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SEC Reports Second-Highest Financial Remedies in Fiscal Year 2023

The Securities and Exchange Commission (SEC) concluded fiscal year 2023 with a notable achievement, securing its second-highest total of financial remedies ordered in a single year. According to the agency's enforcement results released on Tuesday, the SEC obtained orders for nearly $5 billion in financial remedies during the fiscal year that ended on September 30. While this fell short of the record-setting $6.4 billion collected in fiscal year 2022, it marked a substantial success.

SEC Reports Second-Highest Financial Remedies in Fiscal Year 2023

In a departure from the previous fiscal year, where civil penalties played a dominant role, the SEC's success in FY23 was driven primarily by disgorgement and prejudgment interest. Financial remedies comprised nearly $3.4 billion in disgorgement and prejudgment interest, along with almost $1.6 billion in civil penalties, both ranking as the second-highest amounts on record.

Throughout FY23, the SEC initiated a total of 784 enforcement actions, reflecting a 3 percent increase over the preceding fiscal year. The agency underscored its commitment to corporate accountability by securing orders barring 133 individuals from serving as officers and directors of public companies, marking the highest such number in a decade.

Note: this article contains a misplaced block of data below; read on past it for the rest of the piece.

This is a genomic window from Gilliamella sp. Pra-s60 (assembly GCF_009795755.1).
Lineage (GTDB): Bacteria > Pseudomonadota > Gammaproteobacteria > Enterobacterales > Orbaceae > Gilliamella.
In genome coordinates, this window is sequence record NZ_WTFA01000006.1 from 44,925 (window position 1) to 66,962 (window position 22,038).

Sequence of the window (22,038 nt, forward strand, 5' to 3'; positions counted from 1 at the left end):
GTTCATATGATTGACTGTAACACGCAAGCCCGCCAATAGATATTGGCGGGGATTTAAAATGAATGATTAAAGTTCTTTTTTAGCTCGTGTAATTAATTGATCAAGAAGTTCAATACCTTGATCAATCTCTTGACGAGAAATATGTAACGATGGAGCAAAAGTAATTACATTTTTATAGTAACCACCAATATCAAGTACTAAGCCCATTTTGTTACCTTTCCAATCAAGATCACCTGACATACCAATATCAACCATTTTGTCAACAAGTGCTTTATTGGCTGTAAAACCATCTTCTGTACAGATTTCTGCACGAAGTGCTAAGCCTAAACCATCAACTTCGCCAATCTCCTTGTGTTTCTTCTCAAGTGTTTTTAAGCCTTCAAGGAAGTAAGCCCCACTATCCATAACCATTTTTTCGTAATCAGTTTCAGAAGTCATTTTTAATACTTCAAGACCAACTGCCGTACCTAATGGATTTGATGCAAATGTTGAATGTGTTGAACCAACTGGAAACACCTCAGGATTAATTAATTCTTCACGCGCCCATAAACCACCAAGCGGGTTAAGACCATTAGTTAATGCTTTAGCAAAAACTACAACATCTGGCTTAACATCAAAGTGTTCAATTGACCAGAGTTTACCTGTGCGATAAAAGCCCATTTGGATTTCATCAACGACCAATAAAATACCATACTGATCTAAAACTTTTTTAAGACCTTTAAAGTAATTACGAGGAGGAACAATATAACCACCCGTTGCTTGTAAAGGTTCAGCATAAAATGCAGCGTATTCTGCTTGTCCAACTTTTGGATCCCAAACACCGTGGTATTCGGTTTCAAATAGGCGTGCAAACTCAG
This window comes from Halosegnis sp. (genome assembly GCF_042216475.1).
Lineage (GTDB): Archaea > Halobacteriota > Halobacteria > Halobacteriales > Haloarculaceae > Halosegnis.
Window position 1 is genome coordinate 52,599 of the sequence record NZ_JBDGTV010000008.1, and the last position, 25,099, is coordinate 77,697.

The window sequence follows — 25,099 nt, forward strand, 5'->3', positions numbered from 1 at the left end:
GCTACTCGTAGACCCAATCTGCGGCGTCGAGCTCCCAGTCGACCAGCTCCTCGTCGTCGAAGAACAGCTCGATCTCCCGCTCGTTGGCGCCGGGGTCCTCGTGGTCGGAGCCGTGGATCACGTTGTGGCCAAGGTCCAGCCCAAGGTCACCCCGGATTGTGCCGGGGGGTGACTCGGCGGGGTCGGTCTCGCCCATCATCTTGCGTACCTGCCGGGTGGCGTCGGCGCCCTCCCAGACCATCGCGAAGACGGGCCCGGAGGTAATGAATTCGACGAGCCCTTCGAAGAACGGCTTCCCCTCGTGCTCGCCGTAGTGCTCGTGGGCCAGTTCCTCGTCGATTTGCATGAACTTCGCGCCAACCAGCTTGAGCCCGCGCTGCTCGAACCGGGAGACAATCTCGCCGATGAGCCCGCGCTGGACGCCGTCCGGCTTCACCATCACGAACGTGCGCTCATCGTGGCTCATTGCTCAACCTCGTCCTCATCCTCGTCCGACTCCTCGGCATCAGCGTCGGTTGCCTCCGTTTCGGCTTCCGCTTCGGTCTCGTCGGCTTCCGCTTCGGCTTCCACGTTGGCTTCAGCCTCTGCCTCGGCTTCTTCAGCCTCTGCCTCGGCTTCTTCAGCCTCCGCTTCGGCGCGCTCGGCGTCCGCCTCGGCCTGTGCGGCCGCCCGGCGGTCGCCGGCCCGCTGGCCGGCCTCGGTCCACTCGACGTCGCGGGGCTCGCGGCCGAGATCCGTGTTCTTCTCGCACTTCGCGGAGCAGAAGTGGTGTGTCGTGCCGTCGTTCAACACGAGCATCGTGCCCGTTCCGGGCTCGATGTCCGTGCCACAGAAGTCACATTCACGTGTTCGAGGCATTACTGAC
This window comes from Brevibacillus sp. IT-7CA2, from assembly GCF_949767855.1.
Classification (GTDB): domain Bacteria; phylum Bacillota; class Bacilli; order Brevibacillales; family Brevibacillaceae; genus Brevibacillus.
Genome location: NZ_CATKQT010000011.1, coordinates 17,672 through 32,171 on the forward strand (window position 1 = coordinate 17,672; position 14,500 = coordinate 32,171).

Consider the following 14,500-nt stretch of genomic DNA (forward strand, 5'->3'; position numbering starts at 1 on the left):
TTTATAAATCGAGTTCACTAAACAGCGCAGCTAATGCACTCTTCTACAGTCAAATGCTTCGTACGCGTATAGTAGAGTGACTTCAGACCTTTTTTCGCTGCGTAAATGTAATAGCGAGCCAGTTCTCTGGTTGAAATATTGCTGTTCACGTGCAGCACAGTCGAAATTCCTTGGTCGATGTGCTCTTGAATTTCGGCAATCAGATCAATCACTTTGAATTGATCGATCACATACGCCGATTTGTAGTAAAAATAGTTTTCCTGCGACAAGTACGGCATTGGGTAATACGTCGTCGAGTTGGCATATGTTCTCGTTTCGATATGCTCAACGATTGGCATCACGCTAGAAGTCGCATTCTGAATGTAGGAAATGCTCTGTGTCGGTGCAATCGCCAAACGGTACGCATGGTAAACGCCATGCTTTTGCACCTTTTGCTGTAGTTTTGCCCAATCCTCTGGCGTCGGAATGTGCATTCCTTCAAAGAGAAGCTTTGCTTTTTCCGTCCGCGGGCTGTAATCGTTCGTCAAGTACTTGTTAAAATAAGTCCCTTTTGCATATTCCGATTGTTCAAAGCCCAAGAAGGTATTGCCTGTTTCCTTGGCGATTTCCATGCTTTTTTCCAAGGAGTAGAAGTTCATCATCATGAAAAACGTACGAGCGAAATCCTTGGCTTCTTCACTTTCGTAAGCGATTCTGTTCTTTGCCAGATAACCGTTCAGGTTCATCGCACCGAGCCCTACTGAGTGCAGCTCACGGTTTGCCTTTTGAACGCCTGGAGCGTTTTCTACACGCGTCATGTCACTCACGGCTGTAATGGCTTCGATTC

Whistleblower awards reached unprecedented levels during FY23, totaling nearly $600 million—a record-breaking figure. Notably, a substantial portion of this sum, a $279 million payout to an individual announced in May, contributed significantly to the overall whistleblower awards. The SEC disclosed that it received an overwhelming 18,000 whistleblower tips in FY23, surpassing the previous record of 12,300 in FY22.


The SEC also highlighted instances where it recognized and rewarded meaningful cooperation by companies. Notable cases included actions against GTT Communications and View, both featuring a declination of civil penalties for cooperation. Additionally, Perella Weinberg Partners, implicated in the agency's off-channel communications sweep, received a comparatively smaller penalty of $2.5 million. The reduced penalty was attributed to the firm's proactive self-reporting of violations and remediation efforts.

Among the standout cases pursued by the SEC during FY23 were enforcement actions against ABB, Royal Philips, and Albemarle, involving alleged violations of the Foreign Corrupt Practices Act.

Gurbir Grewal, SEC Enforcement Director, expressed pride in the division's efforts during FY23, emphasizing its dedication to protecting investors through initiatives such as leveraging risk-based approaches, seeking robust remedies, rewarding cooperation, and returning nearly a billion dollars to harmed investors. As the fiscal year came to a close, the SEC's Enforcement Division demonstrated a steadfast commitment to upholding the interests of the investing public.



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